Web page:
Here’s something you just can’t live without: a processor cooler. If there’s no way of eliminating heat, your chip will cook to the point that it becomes nothing more than a fried drink toaster.
Since you’re here, we imagine you already know about the different sizes of processors, and their related motherboard “seats,” or sockets. But just in case you’re new to building desktops, the typical seventh-generation Intel “Kaby Lake” processor sits in the 1151 socket, as does the previous “Skylake” generation, and Intel’s upcoming eighth-generation “Coffee Lake” chips. The company’s meatier X-Series chips, spanning up to 18 cores, require a larger motherboard seat called the 2066 socket.
Meanwhile, AMD’s latest Ryzen desktop processors, such as the Ryzen 7 1800X, rely on a completely different socket called AM4, along with motherboards based on the X370, B350, A320, and A300 chipsets. And like Intel’s X-Series processors, AMD’s monster Ryzen Threadripper processors are larger, requiring a bigger throne on the motherboard. This is AMD’s new TR4 socket.
What we targeted when shopping for processor coolers were their airflow and noise level numbers. You want great, focused airflow getting the heat off the processor, but that doesn’t mean you need the biggest fan made by man. The picks here are solid, reliable, affordable coolers that get the job done.
1151 Socket (Skylake / Kaby Lake / Coffee Lake)
Cooler Master Hyper 212 EVO (air)Cost: $35
You can actually purchase variants of the Hyper 212, such as a model with two fans, one with an LED, and so on. This version consists of four heatpipes that have direct contact with the processor, which pull the chip’s heat up into a towering heatsink comprised of aluminum fins. There the heat is collected and blown away with a single 120mm fan.
According to Cooler Master, the spinning fins mounted within the fan are optimized for low and high speeds ranging between 600 and 2,000 rotations per minute (RPM), which can be managed by your system. The Hyper 212 also comes with brackets, so you can add an extra fan to the cooler, if you want (it’s not included).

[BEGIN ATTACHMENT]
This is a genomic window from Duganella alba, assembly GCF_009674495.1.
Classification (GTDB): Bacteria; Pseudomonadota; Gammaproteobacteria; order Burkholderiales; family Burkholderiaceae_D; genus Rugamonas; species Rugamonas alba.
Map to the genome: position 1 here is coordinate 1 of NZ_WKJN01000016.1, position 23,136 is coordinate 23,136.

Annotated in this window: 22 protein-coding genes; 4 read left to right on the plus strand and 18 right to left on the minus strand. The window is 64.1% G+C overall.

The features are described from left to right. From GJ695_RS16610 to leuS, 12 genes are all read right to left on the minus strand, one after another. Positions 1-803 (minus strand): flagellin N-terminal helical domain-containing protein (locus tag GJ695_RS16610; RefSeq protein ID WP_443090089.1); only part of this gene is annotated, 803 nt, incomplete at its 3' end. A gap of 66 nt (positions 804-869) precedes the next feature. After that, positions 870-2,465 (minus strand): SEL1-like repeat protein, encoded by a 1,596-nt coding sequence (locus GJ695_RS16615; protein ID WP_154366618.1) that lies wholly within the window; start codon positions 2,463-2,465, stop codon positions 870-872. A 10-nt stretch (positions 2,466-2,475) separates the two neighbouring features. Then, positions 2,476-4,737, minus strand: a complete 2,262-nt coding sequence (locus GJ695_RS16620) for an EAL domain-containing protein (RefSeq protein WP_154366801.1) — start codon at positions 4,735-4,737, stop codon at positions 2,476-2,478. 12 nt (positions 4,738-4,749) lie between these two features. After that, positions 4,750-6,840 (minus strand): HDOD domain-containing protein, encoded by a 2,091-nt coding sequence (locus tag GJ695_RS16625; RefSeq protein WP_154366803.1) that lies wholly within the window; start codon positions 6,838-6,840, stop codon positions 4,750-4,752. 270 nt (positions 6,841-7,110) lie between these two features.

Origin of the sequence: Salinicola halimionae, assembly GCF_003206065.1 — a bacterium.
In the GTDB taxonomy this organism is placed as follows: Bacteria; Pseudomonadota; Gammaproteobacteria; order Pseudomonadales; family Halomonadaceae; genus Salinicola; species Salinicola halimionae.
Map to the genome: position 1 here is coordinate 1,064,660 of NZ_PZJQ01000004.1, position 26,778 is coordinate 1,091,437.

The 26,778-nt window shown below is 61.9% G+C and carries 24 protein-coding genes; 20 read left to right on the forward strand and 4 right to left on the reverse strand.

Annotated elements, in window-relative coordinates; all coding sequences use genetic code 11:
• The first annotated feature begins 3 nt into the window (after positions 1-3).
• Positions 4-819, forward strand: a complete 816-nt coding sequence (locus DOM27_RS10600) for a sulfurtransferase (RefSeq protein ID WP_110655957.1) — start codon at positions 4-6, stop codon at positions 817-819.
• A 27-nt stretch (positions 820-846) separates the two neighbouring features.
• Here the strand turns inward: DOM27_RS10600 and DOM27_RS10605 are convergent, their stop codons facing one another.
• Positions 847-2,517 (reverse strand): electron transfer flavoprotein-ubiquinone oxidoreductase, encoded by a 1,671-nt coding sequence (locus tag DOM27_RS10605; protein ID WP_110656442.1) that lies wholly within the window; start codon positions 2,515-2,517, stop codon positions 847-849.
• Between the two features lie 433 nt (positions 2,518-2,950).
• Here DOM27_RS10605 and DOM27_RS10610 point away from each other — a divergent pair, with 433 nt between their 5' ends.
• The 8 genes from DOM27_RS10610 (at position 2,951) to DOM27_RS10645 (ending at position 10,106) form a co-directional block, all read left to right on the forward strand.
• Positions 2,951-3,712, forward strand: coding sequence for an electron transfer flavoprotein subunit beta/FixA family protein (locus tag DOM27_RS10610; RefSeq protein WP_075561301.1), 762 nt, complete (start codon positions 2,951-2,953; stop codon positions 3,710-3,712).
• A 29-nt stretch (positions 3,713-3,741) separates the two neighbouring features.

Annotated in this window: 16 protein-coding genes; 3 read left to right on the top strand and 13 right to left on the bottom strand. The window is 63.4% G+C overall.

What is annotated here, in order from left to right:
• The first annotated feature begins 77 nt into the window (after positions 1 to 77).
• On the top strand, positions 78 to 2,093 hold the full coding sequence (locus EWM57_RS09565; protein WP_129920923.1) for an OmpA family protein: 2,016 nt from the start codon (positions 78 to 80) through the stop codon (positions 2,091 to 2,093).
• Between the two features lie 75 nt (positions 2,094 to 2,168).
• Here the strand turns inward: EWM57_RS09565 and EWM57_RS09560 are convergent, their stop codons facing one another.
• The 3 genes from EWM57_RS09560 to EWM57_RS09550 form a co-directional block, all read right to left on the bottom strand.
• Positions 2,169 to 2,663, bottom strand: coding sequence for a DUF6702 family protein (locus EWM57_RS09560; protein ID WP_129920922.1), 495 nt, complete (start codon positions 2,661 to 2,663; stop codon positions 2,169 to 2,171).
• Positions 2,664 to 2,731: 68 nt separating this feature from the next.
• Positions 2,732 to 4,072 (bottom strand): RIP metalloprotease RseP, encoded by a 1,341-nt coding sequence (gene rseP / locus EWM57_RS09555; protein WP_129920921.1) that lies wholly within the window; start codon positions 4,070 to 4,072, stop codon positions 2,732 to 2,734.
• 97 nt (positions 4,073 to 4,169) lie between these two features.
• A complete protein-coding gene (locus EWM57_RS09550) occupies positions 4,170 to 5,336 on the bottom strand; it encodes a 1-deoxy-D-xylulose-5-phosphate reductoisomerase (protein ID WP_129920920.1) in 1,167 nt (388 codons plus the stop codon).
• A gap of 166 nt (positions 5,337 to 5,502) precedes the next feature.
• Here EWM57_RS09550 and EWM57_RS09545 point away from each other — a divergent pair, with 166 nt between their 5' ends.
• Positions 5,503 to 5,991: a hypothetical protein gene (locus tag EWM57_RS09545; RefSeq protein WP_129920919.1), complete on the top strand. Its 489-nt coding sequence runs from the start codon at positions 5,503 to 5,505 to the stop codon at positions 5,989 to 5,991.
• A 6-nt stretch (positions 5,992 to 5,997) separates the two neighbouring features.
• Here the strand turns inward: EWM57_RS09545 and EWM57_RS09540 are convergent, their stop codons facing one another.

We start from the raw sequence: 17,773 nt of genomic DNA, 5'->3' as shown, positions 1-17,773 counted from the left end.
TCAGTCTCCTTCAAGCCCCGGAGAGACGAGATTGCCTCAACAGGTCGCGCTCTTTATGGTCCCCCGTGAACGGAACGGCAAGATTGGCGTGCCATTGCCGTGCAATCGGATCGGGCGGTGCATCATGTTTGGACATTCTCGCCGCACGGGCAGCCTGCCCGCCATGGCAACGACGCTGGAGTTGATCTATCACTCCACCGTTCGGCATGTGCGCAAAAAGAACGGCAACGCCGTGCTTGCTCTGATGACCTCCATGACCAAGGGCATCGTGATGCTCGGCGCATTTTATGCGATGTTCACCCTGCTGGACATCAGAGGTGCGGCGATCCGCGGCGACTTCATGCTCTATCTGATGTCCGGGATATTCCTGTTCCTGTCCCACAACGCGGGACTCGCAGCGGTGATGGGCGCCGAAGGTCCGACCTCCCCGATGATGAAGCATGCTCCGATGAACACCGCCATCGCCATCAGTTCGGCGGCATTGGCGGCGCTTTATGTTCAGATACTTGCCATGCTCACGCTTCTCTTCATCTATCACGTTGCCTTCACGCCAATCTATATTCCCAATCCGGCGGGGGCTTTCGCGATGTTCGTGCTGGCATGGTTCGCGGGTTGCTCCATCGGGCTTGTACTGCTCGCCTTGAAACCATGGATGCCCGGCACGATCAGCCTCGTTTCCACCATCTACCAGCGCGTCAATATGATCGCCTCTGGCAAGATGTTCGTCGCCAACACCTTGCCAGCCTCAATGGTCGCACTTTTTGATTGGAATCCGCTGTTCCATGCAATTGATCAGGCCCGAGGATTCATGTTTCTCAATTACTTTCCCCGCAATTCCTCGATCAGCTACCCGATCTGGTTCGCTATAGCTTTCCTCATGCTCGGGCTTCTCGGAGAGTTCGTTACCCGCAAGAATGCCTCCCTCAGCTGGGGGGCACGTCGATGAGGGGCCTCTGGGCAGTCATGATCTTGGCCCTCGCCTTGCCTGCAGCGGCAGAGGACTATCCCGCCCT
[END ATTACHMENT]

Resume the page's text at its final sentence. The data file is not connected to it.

The Hyper 212 works on AMD’s Ryzen processors with an adapter, as well.
120 x 80 x 159 millimeters
120 x 120 x 25 millimeters
Heat sink dimensions:
116 x 51 x 159 millimeters
600 to 2,000 rotations per minute
24.9 to 82.9 cubic feet per minute
Fan air pressure:
0.3 to 2.7 mmH20
Fan noise level:
9 to 36 dB(A)
Long Life Sleeve Bearing
As a tech reporter, I sometimes find my reliance on physical planners and paper notebooks embarrassing. But there’s something about the act of writing my appointments down that makes them feel more official. As my friends will tell you, though, all too often I double- or even triple-book myself because I’ve forgotten to transfer my plans to my phone’s calendar, which is what reminds me of upcoming meetings. So when I heard about Moleskine’s latest product, I was intrigued. The company’s new smart planner builds on its existing connected writing set by letting you jot down appointments and have those meetings show up in your online calendar. But, as I found out after a few days of testing, the effort required to get the system up and running ultimately isn’t worth it.
I was intrigued by the premise of the connected planner at first. Using the smart pen, you write down your appointments on the physical planner and the system will send them to the digital calendar of your choice (iCal, Google or Outlook). The planner also has plain lined pages on the right, where you can jot down ideas or to-do lists, which then sync to the app.